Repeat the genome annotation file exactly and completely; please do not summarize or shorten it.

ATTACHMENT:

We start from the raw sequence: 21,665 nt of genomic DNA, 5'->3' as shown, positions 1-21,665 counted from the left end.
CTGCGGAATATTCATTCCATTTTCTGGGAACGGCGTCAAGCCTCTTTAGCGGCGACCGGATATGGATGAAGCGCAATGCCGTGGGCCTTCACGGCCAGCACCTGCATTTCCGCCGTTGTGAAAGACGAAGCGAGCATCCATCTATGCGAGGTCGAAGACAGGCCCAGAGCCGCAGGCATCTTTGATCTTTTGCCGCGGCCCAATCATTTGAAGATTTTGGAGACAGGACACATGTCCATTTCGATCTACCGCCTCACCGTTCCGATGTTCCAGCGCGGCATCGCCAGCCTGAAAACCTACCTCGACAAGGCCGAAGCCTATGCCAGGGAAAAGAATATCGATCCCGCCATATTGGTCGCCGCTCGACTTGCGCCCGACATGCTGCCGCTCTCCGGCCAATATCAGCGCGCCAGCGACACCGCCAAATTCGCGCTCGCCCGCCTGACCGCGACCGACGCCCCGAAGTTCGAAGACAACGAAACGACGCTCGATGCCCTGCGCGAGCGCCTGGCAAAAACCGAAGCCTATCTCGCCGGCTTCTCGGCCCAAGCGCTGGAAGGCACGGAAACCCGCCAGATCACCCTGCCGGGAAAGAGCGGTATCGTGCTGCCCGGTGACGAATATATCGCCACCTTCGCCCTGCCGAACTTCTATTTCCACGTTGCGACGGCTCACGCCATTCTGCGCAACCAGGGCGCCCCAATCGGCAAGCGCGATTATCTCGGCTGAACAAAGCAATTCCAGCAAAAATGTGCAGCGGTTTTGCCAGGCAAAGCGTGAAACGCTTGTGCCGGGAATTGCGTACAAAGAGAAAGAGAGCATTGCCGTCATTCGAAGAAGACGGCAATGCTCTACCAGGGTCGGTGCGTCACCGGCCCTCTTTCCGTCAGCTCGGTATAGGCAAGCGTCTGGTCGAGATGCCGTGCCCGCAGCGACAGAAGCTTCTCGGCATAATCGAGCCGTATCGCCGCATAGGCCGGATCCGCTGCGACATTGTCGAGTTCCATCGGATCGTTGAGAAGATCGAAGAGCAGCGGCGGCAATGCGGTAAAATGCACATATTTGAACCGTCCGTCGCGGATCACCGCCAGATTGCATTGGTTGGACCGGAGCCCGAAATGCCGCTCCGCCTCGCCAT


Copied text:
We start from the raw sequence: 21,665 nt of genomic DNA, 5'->3' as shown, positions 1-21,665 counted from the left end.
CTGCGGAATATTCATTCCATTTTCTGGGAACGGCGTCAAGCCTCTTTAGCGGCGACCGGATATGGATGAAGCGCAATGCCGTGGGCCTTCACGGCCAGCACCTGCATTTCCGCCGTTGTGAAAGACGAAGCGAGCATCCATCTATGCGAGGTCGAAGACAGGCCCAGAGCCGCAGGCATCTTTGATCTTTTGCCGCGGCCCAATCATTTGAAGATTTTGGAGACAGGACACATGTCCATTTCGATCTACCGCCTCACCGTTCCGATGTTCCAGCGCGGCATCGCCAGCCTGAAAACCTACCTCGACAAGGCCGAAGCCTATGCCAGGGAAAAGAATATCGATCCCGCCATATTGGTCGCCGCTCGACTTGCGCCCGACATGCTGCCGCTCTCCGGCCAATATCAGCGCGCCAGCGACACCGCCAAATTCGCGCTCGCCCGCCTGACCGCGACCGACGCCCCGAAGTTCGAAGACAACGAAACGACGCTCGATGCCCTGCGCGAGCGCCTGGCAAAAACCGAAGCCTATCTCGCCGGCTTCTCGGCCCAAGCGCTGGAAGGCACGGAAACCCGCCAGATCACCCTGCCGGGAAAGAGCGGTATCGTGCTGCCCGGTGACGAATATATCGCCACCTTCGCCCTGCCGAACTTCTATTTCCACGTTGCGACGGCTCACGCCATTCTGCGCAACCAGGGCGCCCCAATCGGCAAGCGCGATTATCTCGGCTGAACAAAGCAATTCCAGCAAAAATGTGCAGCGGTTTTGCCAGGCAAAGCGTGAAACGCTTGTGCCGGGAATTGCGTACAAAGAGAAAGAGAGCATTGCCGTCATTCGAAGAAGACGGCAATGCTCTACCAGGGTCGGTGCGTCACCGGCCCTCTTTCCGTCAGCTCGGTATAGGCAAGCGTCTGGTCGAGATGCCGTGCCCGCAGCGACAGAAGCTTCTCGGCATAATCGAGCCGTATCGCCGCATAGGCCGGATCCGCTGCGACATTGTCGAGTTCCATCGGATCGTTGAGAAGATCGAAGAGCAGCGGCGGCAATGCGGTAAAATGCACATATTTGAACCGTCCGTCGCGGATCACCGCCAGATTGCATTGGTTGGACCGGAGCCCGAAATGCCGCTCCGCCTCGCCAT